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Entries in Theology for Girls (1)

Saturday
Sep222012

B.B. Warfield is my homeboy

Sorry.  I actually hate that word "homeboy."  It's early.  Maybe I need more coffee.

I'm reading Greg Allison's book Historical Theology.  I love this stuff!  As someone who likes both history and theology, this is a real treat.  I just finished reading a chapter about the history of the doctrine of inspiration.  

Schleiermacher and Barth; wow, what a couple of interesting characters.  I've read about them before, but Allison provides a lot of their own words so that I got a much clearer view into what was going on in their attacks on inspiration.

B.B. Warfield was, of course, one of the champions for the doctrine of inspiration.  I really like B.B. Warfield. Once I wrap my Pooh-sized brain around his writings, I find them so concise and explanatory.  Allison clarifies Warfield's position on inerrancy.  Warfield rejected the notion that Scripture was not entirely authored by God:

But Warfield rejected the notion that, say, 50 percent of Scripture is written by God while the other half is written by human authors:  "The whole of Scripture in all its parts and in all its elements, down to the last minutiae, in form of expression as well as in substance of teaching, is from God;  but the whole of it has been given by God through the instrumentality of men.  There is, therefore ... not, indeed, a human element or ingredient in Scripture, and much less human divisions or sections of Scripture, but a human side or aspect to Scripture."  His preferred term for this divine-human co-operation was confluence; by inspiration, "the Spirit of God, flowing confluently in with the providentially and graciously determined work of men, spontaneously producing under the Divine directions the writings appointed to them, gives the product a Divine quality unattainable by human powers alone."  Two corollaries flo from this:  "the 'inspiration' by which Scripture is produced renders it trustworthy and authoritative."  In this matter, Warfield articulated the historic doctrine of inspiration and insisted on its founational character for the Christian faith.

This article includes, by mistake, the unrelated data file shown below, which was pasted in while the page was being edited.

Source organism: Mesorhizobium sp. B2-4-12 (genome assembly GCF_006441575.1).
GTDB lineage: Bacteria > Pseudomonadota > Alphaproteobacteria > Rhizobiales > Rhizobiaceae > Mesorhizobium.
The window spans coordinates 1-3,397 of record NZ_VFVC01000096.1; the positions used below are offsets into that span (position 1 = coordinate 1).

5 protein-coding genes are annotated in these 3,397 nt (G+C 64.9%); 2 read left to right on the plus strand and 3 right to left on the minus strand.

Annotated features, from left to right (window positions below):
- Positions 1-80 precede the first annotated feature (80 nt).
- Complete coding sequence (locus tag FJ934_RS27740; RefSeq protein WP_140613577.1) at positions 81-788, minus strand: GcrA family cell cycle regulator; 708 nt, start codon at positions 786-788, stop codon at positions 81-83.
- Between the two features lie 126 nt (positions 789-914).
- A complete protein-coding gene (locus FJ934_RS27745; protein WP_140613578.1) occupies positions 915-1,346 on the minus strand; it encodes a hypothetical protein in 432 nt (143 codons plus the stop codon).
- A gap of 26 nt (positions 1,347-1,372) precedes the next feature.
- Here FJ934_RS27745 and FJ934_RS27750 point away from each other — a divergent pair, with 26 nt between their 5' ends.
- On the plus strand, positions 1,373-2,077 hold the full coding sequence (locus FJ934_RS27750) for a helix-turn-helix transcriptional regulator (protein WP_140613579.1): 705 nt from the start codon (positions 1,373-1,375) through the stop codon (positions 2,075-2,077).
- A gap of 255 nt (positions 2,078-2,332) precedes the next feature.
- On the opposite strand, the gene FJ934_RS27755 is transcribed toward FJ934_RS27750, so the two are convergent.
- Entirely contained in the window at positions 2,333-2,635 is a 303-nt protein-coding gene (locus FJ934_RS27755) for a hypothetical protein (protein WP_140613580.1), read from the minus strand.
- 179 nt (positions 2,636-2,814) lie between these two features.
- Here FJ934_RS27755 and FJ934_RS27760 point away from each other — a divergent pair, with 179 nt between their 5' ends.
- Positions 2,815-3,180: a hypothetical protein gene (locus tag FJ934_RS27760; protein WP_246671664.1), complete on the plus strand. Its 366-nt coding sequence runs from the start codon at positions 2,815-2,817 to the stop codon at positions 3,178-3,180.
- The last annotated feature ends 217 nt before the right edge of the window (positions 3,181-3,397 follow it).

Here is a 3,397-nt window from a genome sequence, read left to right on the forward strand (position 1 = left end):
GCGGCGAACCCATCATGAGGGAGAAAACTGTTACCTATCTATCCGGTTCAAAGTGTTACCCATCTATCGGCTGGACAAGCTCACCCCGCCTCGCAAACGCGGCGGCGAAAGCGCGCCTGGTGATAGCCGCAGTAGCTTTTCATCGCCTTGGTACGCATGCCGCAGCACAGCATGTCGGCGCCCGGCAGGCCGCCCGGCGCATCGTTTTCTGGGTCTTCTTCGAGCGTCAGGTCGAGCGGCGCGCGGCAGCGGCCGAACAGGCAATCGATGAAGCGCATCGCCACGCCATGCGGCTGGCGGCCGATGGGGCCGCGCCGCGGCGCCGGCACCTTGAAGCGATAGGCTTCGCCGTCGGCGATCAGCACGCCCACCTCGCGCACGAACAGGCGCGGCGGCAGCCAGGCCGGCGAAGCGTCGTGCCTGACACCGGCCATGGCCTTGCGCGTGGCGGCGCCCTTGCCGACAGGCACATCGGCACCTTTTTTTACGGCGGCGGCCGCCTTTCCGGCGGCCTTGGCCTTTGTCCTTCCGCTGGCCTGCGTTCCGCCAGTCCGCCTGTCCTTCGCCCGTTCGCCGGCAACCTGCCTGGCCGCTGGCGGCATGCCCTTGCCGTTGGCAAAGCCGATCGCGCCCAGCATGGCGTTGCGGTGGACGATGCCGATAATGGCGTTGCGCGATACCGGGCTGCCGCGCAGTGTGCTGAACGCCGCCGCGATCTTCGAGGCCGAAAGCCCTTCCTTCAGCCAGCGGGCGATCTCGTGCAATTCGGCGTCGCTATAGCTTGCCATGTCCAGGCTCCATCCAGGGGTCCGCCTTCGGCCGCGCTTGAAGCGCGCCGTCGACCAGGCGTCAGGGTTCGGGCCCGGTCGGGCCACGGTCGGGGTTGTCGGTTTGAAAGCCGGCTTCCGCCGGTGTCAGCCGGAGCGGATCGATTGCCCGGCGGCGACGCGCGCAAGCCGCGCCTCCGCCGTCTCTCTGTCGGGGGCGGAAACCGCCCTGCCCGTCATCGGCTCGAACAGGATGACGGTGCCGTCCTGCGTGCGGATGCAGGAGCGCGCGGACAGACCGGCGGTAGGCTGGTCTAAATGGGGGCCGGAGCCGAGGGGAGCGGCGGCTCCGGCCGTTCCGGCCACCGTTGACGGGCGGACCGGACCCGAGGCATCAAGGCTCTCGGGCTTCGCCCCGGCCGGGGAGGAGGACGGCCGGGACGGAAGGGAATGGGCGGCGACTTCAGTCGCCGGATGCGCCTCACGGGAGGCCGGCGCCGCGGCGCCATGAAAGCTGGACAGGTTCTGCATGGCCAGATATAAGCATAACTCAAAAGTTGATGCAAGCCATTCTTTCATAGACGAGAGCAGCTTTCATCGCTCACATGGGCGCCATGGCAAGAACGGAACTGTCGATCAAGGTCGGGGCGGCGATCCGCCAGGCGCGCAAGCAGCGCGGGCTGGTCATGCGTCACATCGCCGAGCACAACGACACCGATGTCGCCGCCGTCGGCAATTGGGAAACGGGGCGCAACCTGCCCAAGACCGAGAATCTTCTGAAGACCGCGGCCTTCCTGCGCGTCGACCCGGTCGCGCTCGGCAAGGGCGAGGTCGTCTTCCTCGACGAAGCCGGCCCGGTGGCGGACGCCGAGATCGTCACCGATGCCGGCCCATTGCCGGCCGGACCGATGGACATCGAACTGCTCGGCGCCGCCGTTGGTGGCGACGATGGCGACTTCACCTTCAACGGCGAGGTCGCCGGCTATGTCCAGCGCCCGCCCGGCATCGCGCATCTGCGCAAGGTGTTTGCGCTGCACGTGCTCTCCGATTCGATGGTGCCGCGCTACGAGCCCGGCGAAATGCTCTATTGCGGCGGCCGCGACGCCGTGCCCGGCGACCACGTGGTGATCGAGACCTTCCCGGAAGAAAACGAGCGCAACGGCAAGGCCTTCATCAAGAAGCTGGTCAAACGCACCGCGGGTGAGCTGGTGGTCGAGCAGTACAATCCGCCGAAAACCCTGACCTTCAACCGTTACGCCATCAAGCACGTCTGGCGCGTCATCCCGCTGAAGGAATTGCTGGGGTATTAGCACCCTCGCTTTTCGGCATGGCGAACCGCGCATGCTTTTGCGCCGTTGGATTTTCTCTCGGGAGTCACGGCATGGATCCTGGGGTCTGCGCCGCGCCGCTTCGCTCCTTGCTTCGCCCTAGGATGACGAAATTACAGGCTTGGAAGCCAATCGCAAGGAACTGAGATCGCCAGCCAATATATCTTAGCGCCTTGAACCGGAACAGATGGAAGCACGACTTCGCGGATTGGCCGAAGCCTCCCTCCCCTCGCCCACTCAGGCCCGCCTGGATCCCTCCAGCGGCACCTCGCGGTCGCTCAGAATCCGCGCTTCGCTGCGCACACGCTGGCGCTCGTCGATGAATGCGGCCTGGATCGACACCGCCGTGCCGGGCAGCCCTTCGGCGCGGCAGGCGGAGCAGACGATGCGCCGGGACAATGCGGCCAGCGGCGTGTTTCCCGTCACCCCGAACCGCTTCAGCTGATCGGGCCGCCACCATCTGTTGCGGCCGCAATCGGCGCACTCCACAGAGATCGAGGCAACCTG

When I hear those who are against inspiration talk about the bible, I wonder how they can trust it if they believe it to be not entirely divine.   Maybe my thinking is wrong somewhere, but how could I trust any of the Bible if I can't trust all of it?